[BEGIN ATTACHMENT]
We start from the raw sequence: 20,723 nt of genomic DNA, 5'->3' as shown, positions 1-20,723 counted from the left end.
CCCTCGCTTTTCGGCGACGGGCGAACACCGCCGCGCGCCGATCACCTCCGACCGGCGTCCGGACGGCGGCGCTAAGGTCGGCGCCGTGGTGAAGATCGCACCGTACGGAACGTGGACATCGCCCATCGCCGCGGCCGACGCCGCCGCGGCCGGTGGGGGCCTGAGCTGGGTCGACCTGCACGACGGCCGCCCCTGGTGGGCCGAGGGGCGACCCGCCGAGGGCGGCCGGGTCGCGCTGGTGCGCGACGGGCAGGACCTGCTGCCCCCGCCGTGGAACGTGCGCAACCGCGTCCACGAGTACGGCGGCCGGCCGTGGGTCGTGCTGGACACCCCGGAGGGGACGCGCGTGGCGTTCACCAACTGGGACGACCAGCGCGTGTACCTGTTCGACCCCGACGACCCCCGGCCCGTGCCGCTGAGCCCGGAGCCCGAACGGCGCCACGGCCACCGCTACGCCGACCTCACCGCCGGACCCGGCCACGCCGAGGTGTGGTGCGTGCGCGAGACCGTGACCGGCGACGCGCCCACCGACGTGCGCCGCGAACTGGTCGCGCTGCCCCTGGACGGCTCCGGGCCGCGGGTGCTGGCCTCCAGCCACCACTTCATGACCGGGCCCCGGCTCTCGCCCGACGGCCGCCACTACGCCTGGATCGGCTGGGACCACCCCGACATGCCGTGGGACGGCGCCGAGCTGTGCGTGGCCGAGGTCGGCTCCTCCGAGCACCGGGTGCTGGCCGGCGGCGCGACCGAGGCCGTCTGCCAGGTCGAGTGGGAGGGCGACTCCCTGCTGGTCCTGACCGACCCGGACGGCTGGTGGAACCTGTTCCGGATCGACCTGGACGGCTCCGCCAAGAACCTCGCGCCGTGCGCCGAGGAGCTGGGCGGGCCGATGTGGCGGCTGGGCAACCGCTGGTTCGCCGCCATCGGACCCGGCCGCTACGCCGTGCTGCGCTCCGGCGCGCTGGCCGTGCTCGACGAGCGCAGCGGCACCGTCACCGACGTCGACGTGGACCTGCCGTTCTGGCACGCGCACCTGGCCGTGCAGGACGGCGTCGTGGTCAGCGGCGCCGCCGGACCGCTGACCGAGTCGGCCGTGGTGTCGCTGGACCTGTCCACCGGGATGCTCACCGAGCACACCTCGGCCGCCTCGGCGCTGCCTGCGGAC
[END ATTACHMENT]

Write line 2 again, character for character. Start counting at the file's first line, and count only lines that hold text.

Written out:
CCCTCGCTTTTCGGCGACGGGCGAACACCGCCGCGCGCCGATCACCTCCGACCGGCGTCCGGACGGCGGCGCTAAGGTCGGCGCCGTGGTGAAGATCGCACCGTACGGAACGTGGACATCGCCCATCGCCGCGGCCGACGCCGCCGCGGCCGGTGGGGGCCTGAGCTGGGTCGACCTGCACGACGGCCGCCCCTGGTGGGCCGAGGGGCGACCCGCCGAGGGCGGCCGGGTCGCGCTGGTGCGCGACGGGCAGGACCTGCTGCCCCCGCCGTGGAACGTGCGCAACCGCGTCCACGAGTACGGCGGCCGGCCGTGGGTCGTGCTGGACACCCCGGAGGGGACGCGCGTGGCGTTCACCAACTGGGACGACCAGCGCGTGTACCTGTTCGACCCCGACGACCCCCGGCCCGTGCCGCTGAGCCCGGAGCCCGAACGGCGCCACGGCCACCGCTACGCCGACCTCACCGCCGGACCCGGCCACGCCGAGGTGTGGTGCGTGCGCGAGACCGTGACCGGCGACGCGCCCACCGACGTGCGCCGCGAACTGGTCGCGCTGCCCCTGGACGGCTCCGGGCCGCGGGTGCTGGCCTCCAGCCACCACTTCATGACCGGGCCCCGGCTCTCGCCCGACGGCCGCCACTACGCCTGGATCGGCTGGGACCACCCCGACATGCCGTGGGACGGCGCCGAGCTGTGCGTGGCCGAGGTCGGCTCCTCCGAGCACCGGGTGCTGGCCGGCGGCGCGACCGAGGCCGTCTGCCAGGTCGAGTGGGAGGGCGACTCCCTGCTGGTCCTGACCGACCCGGACGGCTGGTGGAACCTGTTCCGGATCGACCTGGACGGCTCCGCCAAGAACCTCGCGCCGTGCGCCGAGGAGCTGGGCGGGCCGATGTGGCGGCTGGGCAACCGCTGGTTCGCCGCCATCGGACCCGGCCGCTACGCCGTGCTGCGCTCCGGCGCGCTGGCCGTGCTCGACGAGCGCAGCGGCACCGTCACCGACGTCGACGTGGACCTGCCGTTCTGGCACGCGCACCTGGCCGTGCAGGACGGCGTCGTGGTCAGCGGCGCCGCCGGACCGCTGACCGAGTCGGCCGTGGTGTCGCTGGACCTGTCCACCGGGATGCTCACCGAGCACACCTCGGCCGCCTCGGCGCTGCCTGCGGAC